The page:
San Francisco, CA, October 13, 2015 –(PR.com)– “Not all bad press results from a crisis,” according to SR CrisisPR CEO, Grace Stanton Rieger, whose firm specializes in crisis management for technology companies.
"Sometimes a reporter gets the facts wrong, a columnist takes an unfavorable view of your political stance, or an arts critic disapproves of your museum’s new exhibit," says Stanton Rieger.
"You can’t always respond to stories before publication, given that some run without advance notice. Most reporters will often ask for a comment or your perspective before the story runs, and their questions might indicate that they’ve drawn incorrect impressions," says the SR CrisisPR CEO. If you think you’re about to be the subject of bad press, Stanton Rieger tells individuals and organizations to consider these five actions:
1. Detail the errors.
Make a list of the reporter’s errors, and explain why the story is wrong. Provide the reporter with the accurate information, citing your sources.
2. Ask to meet with the reporter.
It’s disarming when a spokesperson asks to meet face to face. It sends a message that you have nothing to hide and could make reporters reconsider their perspectives.
3. Take it up a notch.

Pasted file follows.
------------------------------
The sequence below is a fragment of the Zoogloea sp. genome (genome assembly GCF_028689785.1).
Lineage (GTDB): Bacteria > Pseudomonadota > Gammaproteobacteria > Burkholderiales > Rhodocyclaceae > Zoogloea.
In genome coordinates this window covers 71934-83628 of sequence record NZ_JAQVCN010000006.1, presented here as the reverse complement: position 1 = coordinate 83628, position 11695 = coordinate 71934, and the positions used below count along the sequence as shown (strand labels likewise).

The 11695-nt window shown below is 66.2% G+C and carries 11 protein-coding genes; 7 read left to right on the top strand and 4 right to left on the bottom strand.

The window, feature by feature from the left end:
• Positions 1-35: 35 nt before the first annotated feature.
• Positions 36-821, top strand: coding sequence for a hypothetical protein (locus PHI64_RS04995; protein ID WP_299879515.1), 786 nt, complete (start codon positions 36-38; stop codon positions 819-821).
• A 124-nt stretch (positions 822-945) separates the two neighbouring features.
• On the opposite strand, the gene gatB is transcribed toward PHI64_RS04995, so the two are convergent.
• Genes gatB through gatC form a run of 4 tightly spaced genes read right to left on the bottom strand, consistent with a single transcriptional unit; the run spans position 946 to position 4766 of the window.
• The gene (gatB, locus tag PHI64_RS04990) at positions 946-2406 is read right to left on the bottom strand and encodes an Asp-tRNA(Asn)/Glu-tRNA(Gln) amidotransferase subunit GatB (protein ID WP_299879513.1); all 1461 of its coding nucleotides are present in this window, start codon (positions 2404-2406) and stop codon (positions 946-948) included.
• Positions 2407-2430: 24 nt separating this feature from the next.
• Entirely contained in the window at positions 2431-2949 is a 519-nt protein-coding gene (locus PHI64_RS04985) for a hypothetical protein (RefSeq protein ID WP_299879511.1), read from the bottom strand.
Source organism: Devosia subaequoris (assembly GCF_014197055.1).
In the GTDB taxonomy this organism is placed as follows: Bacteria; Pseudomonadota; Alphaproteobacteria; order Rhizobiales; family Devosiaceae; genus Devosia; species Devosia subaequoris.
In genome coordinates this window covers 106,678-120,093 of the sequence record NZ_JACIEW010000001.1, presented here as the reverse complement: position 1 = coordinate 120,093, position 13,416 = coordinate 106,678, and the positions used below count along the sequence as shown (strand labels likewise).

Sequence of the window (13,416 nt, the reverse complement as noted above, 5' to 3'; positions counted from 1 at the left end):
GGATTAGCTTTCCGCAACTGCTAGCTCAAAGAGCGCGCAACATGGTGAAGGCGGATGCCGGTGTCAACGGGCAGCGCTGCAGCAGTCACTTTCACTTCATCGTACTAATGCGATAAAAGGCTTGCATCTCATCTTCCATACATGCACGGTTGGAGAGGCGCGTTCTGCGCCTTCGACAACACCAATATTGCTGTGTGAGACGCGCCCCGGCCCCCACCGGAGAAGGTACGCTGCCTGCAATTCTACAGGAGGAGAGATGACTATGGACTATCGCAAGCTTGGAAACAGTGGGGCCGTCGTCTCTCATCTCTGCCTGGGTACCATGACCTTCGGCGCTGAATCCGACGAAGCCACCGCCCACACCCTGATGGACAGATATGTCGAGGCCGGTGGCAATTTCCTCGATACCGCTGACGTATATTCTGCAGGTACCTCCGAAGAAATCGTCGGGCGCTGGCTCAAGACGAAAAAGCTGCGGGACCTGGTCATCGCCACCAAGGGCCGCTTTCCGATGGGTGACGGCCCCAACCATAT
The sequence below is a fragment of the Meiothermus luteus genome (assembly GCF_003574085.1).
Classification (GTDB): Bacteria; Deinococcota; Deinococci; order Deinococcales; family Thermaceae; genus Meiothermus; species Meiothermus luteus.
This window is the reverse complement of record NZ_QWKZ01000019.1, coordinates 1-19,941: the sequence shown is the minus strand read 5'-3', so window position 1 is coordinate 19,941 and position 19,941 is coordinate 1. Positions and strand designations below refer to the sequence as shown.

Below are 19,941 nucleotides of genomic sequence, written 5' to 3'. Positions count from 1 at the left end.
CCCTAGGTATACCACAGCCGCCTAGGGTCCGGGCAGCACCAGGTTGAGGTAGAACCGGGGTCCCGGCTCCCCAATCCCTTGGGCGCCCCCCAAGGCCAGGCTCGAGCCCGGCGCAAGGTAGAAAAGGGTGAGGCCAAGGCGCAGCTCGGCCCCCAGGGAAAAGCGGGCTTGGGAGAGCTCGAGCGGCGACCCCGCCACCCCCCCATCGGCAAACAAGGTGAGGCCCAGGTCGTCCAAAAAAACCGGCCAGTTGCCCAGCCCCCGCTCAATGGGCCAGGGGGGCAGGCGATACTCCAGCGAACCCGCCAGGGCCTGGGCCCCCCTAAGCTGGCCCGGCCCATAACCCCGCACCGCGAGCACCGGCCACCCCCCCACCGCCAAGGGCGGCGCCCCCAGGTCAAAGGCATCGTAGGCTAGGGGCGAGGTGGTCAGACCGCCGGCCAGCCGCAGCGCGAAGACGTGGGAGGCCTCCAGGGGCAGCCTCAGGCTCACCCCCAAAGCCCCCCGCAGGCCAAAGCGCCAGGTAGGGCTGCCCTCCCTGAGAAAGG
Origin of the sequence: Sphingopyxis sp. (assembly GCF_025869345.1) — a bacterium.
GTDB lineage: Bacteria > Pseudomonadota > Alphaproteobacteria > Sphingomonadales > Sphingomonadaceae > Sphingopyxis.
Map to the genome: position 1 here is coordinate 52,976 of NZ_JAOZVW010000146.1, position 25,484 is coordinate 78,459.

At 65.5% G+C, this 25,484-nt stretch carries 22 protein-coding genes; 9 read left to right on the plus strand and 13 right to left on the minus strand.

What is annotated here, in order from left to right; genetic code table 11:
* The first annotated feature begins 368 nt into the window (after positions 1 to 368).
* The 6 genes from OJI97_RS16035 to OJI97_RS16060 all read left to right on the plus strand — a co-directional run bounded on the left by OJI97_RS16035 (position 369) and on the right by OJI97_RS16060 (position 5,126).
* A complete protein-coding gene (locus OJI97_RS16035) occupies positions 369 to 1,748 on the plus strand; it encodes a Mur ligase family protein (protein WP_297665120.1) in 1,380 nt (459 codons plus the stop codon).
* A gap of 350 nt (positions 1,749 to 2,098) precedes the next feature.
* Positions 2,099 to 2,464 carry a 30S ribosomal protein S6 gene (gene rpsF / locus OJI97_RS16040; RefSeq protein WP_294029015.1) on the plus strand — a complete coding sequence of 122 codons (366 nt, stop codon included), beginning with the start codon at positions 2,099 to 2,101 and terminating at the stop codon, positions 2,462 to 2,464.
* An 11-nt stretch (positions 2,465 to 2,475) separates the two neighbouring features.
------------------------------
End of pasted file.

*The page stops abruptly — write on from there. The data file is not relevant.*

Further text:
If you’re getting nowhere with the reporter, speak with his or her editor. That person bears greater responsibility for running accurate stories.
4. Get your lawyers involved.
You might be able to get a story delayed, revised, or killed if you can demonstrate to the news organization that it is factually incorrect and could lead to a costly lawsuit. Tread carefully when considering lawsuits against news organizations, as legal cases often attract more headlines and keep damaging information in the headlines that much longer.
5. Beat the press.
In extreme cases, you might consider releasing your story before the news outlet does. That might mean offering the story to a competing (and fairer) journalist or releasing it through your own social media channels. By beating the journalist to the story, you’ll be able to get your version of events out first and help control the narrative. But, beware… If you pursue this strategy, the reporter might punish you in future coverage.
Grace Stanton Rieger
Contact via Email
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